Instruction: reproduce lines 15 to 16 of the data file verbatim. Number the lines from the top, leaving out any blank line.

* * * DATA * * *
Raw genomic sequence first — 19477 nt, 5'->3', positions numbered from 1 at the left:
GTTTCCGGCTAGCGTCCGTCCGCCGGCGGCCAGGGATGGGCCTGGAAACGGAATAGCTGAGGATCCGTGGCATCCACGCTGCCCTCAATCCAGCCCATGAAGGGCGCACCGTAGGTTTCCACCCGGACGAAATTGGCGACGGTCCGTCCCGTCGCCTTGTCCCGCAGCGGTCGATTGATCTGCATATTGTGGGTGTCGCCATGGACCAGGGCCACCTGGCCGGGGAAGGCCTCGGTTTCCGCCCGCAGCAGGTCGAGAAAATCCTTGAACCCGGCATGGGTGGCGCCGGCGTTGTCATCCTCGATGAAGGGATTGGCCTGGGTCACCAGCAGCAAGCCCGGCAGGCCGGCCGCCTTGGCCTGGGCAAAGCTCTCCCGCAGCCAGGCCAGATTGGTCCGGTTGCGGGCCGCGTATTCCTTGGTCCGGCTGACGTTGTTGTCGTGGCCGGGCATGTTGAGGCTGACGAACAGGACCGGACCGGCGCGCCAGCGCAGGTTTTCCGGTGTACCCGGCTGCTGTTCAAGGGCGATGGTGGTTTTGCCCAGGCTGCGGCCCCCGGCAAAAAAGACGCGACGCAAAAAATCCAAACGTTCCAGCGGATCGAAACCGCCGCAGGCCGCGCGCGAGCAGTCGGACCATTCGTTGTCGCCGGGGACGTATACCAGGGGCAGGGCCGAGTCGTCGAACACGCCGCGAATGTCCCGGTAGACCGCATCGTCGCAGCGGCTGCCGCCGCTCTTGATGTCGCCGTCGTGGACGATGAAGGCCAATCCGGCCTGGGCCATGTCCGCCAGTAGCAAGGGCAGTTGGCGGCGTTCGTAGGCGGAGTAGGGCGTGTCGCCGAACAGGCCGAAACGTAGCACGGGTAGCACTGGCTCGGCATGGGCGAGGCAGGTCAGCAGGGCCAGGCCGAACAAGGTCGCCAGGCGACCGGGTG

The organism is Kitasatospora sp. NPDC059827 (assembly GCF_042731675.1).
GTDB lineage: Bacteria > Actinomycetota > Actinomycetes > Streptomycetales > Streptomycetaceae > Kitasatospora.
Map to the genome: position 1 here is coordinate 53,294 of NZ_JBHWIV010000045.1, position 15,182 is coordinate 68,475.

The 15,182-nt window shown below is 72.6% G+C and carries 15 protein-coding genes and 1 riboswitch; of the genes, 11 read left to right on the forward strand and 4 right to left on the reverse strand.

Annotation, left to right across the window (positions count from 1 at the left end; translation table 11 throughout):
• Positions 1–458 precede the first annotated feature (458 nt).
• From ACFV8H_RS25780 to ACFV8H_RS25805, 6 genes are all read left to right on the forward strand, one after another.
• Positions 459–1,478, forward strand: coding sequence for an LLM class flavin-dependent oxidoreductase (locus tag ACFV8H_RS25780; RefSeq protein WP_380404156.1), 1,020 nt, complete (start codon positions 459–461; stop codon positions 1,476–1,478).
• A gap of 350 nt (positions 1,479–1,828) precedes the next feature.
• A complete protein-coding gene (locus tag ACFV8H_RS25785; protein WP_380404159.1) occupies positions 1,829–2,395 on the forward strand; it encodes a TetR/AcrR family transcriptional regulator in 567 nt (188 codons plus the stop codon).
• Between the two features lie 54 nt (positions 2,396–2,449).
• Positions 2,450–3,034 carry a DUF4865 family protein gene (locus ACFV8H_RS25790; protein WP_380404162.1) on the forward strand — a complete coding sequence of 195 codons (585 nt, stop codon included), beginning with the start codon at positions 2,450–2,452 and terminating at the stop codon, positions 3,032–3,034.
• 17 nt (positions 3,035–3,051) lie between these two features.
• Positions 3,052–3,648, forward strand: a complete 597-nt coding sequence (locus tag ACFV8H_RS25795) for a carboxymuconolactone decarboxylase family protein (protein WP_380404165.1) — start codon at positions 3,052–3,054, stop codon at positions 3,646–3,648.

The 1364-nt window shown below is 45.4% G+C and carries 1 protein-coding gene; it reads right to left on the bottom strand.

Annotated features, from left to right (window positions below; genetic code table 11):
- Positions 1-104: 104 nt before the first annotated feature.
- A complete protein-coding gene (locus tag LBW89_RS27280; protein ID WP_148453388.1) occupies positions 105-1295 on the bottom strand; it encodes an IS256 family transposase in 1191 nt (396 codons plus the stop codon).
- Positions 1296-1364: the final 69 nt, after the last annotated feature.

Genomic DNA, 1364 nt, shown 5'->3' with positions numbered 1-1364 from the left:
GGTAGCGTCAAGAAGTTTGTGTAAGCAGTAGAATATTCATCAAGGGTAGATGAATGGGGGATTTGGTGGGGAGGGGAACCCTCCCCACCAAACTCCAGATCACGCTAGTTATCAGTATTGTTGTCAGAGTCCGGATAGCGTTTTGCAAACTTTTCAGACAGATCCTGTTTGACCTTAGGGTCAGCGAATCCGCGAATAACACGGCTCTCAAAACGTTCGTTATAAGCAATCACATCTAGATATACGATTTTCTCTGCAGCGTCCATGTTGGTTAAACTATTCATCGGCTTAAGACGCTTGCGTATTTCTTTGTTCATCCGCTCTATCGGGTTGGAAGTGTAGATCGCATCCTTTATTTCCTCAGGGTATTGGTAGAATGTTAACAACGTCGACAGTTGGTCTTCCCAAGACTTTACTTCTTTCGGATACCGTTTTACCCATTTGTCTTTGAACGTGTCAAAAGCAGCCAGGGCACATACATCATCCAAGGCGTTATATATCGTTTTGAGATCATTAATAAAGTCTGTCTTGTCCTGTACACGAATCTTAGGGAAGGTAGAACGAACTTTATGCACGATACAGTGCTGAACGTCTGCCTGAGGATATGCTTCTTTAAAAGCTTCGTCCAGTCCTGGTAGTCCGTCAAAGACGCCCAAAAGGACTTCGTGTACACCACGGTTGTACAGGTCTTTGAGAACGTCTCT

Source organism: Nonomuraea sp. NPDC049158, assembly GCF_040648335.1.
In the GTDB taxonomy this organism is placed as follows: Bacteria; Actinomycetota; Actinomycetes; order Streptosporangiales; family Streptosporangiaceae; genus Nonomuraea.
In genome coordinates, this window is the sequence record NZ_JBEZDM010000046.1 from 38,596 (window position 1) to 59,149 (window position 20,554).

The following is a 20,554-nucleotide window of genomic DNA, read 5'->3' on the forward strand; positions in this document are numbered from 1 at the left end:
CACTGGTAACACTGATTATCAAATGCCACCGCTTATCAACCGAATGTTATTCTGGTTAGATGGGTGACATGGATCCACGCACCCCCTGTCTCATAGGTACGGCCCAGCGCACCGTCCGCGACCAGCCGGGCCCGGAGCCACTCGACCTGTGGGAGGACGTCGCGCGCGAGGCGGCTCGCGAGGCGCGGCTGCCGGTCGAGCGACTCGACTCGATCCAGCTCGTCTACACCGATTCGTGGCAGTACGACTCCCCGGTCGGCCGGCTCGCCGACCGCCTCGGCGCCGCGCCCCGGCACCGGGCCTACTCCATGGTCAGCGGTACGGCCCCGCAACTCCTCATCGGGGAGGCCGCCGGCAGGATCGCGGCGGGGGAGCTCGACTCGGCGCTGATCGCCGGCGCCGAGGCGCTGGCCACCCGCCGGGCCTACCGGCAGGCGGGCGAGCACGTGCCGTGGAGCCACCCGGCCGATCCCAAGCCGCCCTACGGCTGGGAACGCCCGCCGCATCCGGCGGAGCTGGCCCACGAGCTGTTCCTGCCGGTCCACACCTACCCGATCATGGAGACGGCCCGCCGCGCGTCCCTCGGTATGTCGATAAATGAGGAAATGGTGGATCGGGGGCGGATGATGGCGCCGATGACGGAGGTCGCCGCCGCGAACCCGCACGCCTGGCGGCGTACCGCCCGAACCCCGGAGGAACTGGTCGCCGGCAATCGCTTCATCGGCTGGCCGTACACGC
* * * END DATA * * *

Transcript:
• 17 nt (positions 3,035–3,051) lie between these two features.
• Positions 3,052–3,648, forward strand: a complete 597-nt coding sequence (locus tag ACFV8H_RS25795) for a carboxymuconolactone decarboxylase family protein (protein WP_380404165.1) — start codon at positions 3,052–3,054, stop codon at positions 3,646–3,648.